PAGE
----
Chimpanzee Politics: Power and Sex Among Apes

Chimpanzee Politics: Power and Sex Among Apes

by Frans de Waal

In this revised edition, de Waal expands and updates his story of the Arnhem colony of chimpanzees. De Waal reminds readers through his account of the chimps' sexual rivalries and coalitions, and intelligent rather than instinctual actions, that the roots of politics are older than humanity.

  • Language: English
  • Category: Science
  • Rating: 4.27
  • Pages: 235
  • Publish Date: April 10th 2000 by Johns Hopkins University Press
  • Isbn10: 0801863368
  • Isbn13: 9780801863363

What People Think about "Chimpanzee Politics: Power and Sex Among Apes"

So, this book is based on an artificial setting and group, and is not even an overview of multiple artificial settings and groups. The book came out a good number of years ago, so it's possible that other books have come out which are based on a broader review of chimp groups.

Subsequent chapters describe a chimpanzee colony in the Arnhem Zoo, the Netherlands, and its relation to social interactions, such as reciprocity and strategic intelligence. Reader's main concern is raised early in the book, with the author's parallel between his study and island biogeography. He then concludes, though, that since the chimpanzee island at the Arnhem Zoo housed a limited number of chimpanzees just like a real island, under simplified conditions,the principles he presents in his case-study apply to apes on an island and apes in the zoo. For wild apes, they can be advantageous just as much as potentially lethal (e.g. weather-relative factors, like abundance or scarcity of food), whereas the apes in the zoo do not have to face negative consequences of their surrounding. Yet, he somehow fails to mention that Boehm points out to factors - non-existent in a zoo - that can potentially breach social structure of wild apes, such as inter-group conflicts that, for instance, put pressure on adult males and make them evidently more agressive towards infants (vide: Hierarchy in the Forest).

The core of the colony are the females with their offspring who above all seek stable peaceful internal group dynamics along with good food and secure territory. This competition is the main story of this book and it is more political instead of violent relying on coalitions between two males or between a male and a larger group of females.

The book is an account of the social interactions De Waal and his team observed among a preserve of chimps at Arnhem during the 1970s. As with human beings, chimpanzee societies are not strictly hierarchical; each member of a group exerts some level of power and influence, and as each of the leading males found out, brute force is not enough to maintain leadership. Chimps, like humans, form coalitions to overcome stronger opponents, and each successive change of leadership occurs because one of the rising male chimps forms relationships of cooperation or intimidation with the other members of the group (particularly the females), gradually leaving the alpha male isolated. For instance, Luit gains power over Yeroen, the original alpha male, in part by harassing and intimidating the females of the group whenever he sees them cooperating with Yeroen.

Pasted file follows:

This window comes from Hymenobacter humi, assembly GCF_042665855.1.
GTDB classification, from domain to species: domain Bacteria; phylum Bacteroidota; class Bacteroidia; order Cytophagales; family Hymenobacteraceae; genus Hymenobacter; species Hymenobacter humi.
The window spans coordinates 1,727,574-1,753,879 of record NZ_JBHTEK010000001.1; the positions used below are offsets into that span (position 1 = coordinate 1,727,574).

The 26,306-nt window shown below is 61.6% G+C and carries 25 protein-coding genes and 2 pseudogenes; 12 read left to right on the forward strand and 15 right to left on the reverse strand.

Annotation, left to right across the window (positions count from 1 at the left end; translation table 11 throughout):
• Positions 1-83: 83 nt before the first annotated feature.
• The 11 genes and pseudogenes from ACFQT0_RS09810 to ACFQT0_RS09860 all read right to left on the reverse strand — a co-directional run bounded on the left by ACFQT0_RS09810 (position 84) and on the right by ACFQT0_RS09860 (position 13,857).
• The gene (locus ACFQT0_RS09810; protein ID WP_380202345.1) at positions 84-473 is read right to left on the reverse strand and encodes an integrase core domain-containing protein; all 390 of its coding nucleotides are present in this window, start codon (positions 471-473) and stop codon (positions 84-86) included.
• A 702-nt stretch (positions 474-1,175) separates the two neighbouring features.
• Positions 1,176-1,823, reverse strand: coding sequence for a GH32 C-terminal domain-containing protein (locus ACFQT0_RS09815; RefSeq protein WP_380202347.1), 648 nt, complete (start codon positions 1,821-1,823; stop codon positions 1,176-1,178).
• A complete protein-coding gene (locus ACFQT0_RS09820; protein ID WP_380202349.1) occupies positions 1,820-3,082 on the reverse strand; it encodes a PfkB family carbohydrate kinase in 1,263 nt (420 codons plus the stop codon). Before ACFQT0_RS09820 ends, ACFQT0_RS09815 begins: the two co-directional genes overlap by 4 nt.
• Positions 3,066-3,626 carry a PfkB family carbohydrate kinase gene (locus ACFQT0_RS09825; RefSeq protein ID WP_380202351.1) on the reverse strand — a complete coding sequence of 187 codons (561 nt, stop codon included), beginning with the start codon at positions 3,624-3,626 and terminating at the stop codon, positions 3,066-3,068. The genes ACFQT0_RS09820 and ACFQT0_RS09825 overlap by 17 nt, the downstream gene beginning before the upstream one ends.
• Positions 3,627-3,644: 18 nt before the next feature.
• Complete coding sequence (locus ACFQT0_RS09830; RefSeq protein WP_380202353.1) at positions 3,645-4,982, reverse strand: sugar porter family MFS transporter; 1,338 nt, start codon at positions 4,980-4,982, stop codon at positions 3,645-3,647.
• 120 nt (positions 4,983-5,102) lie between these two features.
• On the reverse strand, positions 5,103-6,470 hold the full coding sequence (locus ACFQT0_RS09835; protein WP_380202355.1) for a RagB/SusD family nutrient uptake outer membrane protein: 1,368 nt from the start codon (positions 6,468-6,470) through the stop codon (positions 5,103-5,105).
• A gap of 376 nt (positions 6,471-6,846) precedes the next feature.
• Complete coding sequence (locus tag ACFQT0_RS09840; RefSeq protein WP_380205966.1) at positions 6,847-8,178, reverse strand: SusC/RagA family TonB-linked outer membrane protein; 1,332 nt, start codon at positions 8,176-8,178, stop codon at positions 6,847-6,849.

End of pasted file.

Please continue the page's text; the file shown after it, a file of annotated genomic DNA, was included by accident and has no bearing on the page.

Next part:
"If we look straight and deep into a chimpanzee's eyes, an intelligent, self-assured personality looks back at us." The author, Frans de Waal, is a primatologist who for several years studied a colony of chimps in Arnhem zoo. Using body language alone a chimp is described acting like he does not know where some food is hidden when with the group, but later alone he runs straight for it. Chimps want to lead their colonies as the leader gets his pick of females to mate with, and is able to keep his children safe. However in order to become the leader in the first place there is months of not just physical intimidation, but political gesturing and favour giving to win support of the females and other apes in the group. In order to keep their position at the top of the hierarchy, chimp leaders will need to help weaker chimps in disputes, keep the peace, act for justice and share the females in the group.

de Waal also points out that leadership in a chimpanzee tribe isn't limited to brute force: he demonstrates how an older, deposed chimpanzee was able to maintain a position of immense influence by continuing playing two young contenders for the seat of power off of one another. de Waal's study did have its limitations: the chimpanzees did not interact with other tribes, nor did they compete for food, so important aspects of the equation are missing.

One of the threads of this work is the ongoing triangular relationship among three adult males--Luit, Yeroen, and Nikkie. However, with time, Yeroen and Nikkie began to explore an alliance and, in the end, the two united to "overthrow" Luit, with a ghastly ending.